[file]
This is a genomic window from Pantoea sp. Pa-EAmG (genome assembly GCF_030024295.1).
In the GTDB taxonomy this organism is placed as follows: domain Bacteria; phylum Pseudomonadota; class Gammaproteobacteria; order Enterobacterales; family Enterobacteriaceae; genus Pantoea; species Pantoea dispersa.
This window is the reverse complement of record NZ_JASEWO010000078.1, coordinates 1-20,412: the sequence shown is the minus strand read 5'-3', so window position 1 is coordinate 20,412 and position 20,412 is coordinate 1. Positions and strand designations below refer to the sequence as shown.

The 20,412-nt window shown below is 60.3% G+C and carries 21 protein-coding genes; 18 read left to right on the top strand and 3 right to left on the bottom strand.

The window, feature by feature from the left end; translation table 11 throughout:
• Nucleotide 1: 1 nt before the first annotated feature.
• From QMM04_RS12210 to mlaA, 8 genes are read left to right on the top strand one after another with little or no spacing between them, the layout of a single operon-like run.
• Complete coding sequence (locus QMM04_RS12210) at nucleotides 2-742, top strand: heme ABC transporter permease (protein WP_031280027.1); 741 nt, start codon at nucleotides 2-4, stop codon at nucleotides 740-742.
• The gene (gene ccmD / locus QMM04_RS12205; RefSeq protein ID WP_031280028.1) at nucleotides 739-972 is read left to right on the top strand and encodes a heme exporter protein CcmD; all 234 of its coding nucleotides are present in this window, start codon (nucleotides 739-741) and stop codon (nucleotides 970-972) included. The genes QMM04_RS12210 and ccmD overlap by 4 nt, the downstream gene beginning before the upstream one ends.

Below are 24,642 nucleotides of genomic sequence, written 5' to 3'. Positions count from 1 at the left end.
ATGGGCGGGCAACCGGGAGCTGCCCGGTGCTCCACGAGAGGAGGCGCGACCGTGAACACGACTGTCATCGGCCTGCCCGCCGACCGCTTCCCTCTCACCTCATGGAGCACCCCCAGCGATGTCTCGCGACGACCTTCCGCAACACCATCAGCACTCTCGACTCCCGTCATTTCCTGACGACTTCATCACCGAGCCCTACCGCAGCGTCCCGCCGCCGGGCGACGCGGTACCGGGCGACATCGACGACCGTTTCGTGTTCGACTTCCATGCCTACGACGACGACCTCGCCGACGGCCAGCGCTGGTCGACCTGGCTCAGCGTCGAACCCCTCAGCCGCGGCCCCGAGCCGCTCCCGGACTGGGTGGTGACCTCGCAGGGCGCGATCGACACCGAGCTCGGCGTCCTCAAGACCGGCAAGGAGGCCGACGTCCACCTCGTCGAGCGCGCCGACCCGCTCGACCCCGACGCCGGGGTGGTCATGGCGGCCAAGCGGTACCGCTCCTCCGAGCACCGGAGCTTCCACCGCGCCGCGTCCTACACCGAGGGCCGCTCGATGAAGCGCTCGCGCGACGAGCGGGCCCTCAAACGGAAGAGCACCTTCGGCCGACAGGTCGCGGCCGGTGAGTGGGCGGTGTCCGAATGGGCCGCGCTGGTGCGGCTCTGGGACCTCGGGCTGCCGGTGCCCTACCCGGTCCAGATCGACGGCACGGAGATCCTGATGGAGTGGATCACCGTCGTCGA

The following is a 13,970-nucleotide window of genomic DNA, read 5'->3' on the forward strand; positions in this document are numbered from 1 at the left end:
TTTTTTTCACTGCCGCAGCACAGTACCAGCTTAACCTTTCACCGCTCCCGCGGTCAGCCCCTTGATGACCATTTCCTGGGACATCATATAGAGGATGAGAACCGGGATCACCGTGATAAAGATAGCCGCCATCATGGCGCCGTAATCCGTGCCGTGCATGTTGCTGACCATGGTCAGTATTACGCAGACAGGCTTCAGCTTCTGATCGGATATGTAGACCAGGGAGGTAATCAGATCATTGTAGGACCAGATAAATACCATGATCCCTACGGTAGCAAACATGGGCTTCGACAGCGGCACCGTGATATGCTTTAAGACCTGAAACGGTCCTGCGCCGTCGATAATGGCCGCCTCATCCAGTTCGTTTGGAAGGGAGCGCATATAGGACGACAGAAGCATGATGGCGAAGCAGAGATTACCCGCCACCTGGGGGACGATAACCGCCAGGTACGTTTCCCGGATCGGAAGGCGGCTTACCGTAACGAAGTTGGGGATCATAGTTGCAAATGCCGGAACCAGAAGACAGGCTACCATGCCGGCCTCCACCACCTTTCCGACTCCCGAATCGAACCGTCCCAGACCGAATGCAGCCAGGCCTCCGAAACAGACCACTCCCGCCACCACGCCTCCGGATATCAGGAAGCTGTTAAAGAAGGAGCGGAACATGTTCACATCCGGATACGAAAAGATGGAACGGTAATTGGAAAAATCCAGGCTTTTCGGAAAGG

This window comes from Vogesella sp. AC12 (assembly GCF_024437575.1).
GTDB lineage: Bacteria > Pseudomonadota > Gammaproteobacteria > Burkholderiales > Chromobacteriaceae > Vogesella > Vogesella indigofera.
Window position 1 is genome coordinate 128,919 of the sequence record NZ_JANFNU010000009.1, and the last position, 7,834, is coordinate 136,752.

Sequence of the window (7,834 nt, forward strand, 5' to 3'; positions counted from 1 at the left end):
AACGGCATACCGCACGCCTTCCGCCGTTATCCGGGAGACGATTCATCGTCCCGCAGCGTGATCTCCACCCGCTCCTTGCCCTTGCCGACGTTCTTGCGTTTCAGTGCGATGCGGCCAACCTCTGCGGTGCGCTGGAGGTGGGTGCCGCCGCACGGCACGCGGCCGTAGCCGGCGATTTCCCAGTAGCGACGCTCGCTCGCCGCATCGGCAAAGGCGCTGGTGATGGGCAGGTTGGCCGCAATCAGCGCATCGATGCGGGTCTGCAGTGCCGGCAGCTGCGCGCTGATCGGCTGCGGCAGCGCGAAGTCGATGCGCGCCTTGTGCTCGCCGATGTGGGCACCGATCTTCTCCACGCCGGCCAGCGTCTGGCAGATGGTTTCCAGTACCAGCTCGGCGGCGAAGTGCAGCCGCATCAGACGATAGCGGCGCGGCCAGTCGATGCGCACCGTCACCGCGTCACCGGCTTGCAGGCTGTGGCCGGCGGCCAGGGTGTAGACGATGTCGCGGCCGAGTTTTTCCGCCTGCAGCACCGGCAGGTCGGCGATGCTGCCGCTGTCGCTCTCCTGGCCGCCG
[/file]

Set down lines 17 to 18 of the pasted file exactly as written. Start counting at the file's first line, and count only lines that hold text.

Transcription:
Sequence of the window (7,834 nt, forward strand, 5' to 3'; positions counted from 1 at the left end):
AACGGCATACCGCACGCCTTCCGCCGTTATCCGGGAGACGATTCATCGTCCCGCAGCGTGATCTCCACCCGCTCCTTGCCCTTGCCGACGTTCTTGCGTTTCAGTGCGATGCGGCCAACCTCTGCGGTGCGCTGGAGGTGGGTGCCGCCGCACGGCACGCGGCCGTAGCCGGCGATTTCCCAGTAGCGACGCTCGCTCGCCGCATCGGCAAAGGCGCTGGTGATGGGCAGGTTGGCCGCAATCAGCGCATCGATGCGGGTCTGCAGTGCCGGCAGCTGCGCGCTGATCGGCTGCGGCAGCGCGAAGTCGATGCGCGCCTTGTGCTCGCCGATGTGGGCACCGATCTTCTCCACGCCGGCCAGCGTCTGGCAGATGGTTTCCAGTACCAGCTCGGCGGCGAAGTGCAGCCGCATCAGACGATAGCGGCGCGGCCAGTCGATGCGCACCGTCACCGCGTCACCGGCTTGCAGGCTGTGGCCGGCGGCCAGGGTGTAGACGATGTCGCGGCCGAGTTTTTCCGCCTGCAGCACCGGCAGGTCGGCGATGCTGCCGCTGTCGCTCTCCTGGCCGCCG